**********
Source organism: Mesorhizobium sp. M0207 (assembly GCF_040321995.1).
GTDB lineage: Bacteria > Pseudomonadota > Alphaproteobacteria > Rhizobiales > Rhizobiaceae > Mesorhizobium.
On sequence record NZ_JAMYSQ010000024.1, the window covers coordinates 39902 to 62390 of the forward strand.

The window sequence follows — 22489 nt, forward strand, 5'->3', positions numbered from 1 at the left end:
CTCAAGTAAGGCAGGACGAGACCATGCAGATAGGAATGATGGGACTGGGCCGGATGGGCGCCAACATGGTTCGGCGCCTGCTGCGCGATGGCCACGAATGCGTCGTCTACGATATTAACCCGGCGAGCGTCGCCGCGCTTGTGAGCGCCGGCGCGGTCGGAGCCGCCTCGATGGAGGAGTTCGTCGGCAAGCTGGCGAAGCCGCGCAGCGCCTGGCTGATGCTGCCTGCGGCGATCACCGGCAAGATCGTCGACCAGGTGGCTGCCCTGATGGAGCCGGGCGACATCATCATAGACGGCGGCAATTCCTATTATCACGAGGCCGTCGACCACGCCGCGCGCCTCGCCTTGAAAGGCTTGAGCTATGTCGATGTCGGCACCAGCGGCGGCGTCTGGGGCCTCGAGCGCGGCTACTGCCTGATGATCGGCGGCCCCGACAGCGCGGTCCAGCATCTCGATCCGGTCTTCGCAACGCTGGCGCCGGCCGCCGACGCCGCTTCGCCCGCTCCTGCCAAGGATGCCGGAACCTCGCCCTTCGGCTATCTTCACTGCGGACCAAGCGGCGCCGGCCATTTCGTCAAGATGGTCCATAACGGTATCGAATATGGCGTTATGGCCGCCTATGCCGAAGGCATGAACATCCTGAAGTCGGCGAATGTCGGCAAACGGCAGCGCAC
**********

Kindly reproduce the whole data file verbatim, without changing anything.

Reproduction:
Source organism: Mesorhizobium sp. M0207 (assembly GCF_040321995.1).
GTDB lineage: Bacteria > Pseudomonadota > Alphaproteobacteria > Rhizobiales > Rhizobiaceae > Mesorhizobium.
On sequence record NZ_JAMYSQ010000024.1, the window covers coordinates 39902 to 62390 of the forward strand.

The window sequence follows — 22489 nt, forward strand, 5'->3', positions numbered from 1 at the left end:
CTCAAGTAAGGCAGGACGAGACCATGCAGATAGGAATGATGGGACTGGGCCGGATGGGCGCCAACATGGTTCGGCGCCTGCTGCGCGATGGCCACGAATGCGTCGTCTACGATATTAACCCGGCGAGCGTCGCCGCGCTTGTGAGCGCCGGCGCGGTCGGAGCCGCCTCGATGGAGGAGTTCGTCGGCAAGCTGGCGAAGCCGCGCAGCGCCTGGCTGATGCTGCCTGCGGCGATCACCGGCAAGATCGTCGACCAGGTGGCTGCCCTGATGGAGCCGGGCGACATCATCATAGACGGCGGCAATTCCTATTATCACGAGGCCGTCGACCACGCCGCGCGCCTCGCCTTGAAAGGCTTGAGCTATGTCGATGTCGGCACCAGCGGCGGCGTCTGGGGCCTCGAGCGCGGCTACTGCCTGATGATCGGCGGCCCCGACAGCGCGGTCCAGCATCTCGATCCGGTCTTCGCAACGCTGGCGCCGGCCGCCGACGCCGCTTCGCCCGCTCCTGCCAAGGATGCCGGAACCTCGCCCTTCGGCTATCTTCACTGCGGACCAAGCGGCGCCGGCCATTTCGTCAAGATGGTCCATAACGGTATCGAATATGGCGTTATGGCCGCCTATGCCGAAGGCATGAACATCCTGAAGTCGGCGAATGTCGGCAAACGGCAGCGCAC